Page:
بازسازی شهری از طریق خلاقیت فرهنگی و شمول اجتماعی : بازخوانی نظریه شهر خلاق از طریق یک مطالعه موردی ژاپنی
|کد مقاله||سال انتشار||مقاله انگلیسی||ترجمه فارسی||تعداد کلمات|
|2239||2010||7 صفحه PDF||سفارش دهید||7310 کلمه|
Publisher : Elsevier - Science Direct (الزویر - ساینس دایرکت)
Journal : Cities, Volume 27, Supplement 1, June 2010, Pages S3–S9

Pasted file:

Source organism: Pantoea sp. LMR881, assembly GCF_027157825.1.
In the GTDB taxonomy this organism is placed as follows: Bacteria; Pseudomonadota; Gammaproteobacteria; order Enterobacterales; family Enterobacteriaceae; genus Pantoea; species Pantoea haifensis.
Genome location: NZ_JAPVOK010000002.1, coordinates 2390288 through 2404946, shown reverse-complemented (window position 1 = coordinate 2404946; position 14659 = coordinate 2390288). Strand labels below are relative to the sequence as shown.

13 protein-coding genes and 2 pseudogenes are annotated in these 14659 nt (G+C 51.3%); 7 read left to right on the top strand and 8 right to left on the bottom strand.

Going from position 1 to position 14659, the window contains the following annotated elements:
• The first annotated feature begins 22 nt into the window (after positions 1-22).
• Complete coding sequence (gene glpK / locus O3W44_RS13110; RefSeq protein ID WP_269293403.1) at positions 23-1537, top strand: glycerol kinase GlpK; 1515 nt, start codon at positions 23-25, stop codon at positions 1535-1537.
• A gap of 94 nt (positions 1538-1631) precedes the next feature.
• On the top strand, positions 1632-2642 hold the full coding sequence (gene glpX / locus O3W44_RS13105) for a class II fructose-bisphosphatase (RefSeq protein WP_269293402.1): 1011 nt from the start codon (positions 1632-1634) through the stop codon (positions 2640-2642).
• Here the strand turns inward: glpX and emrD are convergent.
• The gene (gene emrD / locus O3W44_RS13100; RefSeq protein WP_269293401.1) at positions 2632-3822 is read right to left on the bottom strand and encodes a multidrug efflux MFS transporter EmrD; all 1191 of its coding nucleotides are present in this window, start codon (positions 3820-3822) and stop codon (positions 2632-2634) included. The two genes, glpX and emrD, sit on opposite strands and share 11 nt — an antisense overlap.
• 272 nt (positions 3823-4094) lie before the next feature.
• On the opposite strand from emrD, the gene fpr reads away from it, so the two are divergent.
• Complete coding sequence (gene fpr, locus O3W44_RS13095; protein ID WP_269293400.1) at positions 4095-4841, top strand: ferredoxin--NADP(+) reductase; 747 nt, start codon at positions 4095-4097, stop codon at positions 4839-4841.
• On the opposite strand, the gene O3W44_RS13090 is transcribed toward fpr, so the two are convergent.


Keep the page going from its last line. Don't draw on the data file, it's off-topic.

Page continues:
This paper aims to rethink creative city theory by analyzing urban regeneration processes in Japan through cultural creativity and social inclusion. The impact of Florida’s theory has led to the common misperception that cities prosper as people of the creative class, such as artists and gays, gather. However, attracting people of the creative class does not automatically make a creative city. Empirical analyses of Kanazawa City, clarify that the creative city needs a ‘culture-based production system’, a well-balanced system of cultural production and cultural consumption that takes advantage of accumulated cultural capital. This paper also examines Osaka City, where creative city policies failed to produce adequate results because they did not take root as a comprehensive urban strategy. However, in spite of these failures, a lively and inclusive grassroots movement has emerged around the creative city. This movement brings Osaka towards being a socially-inclusive creative city.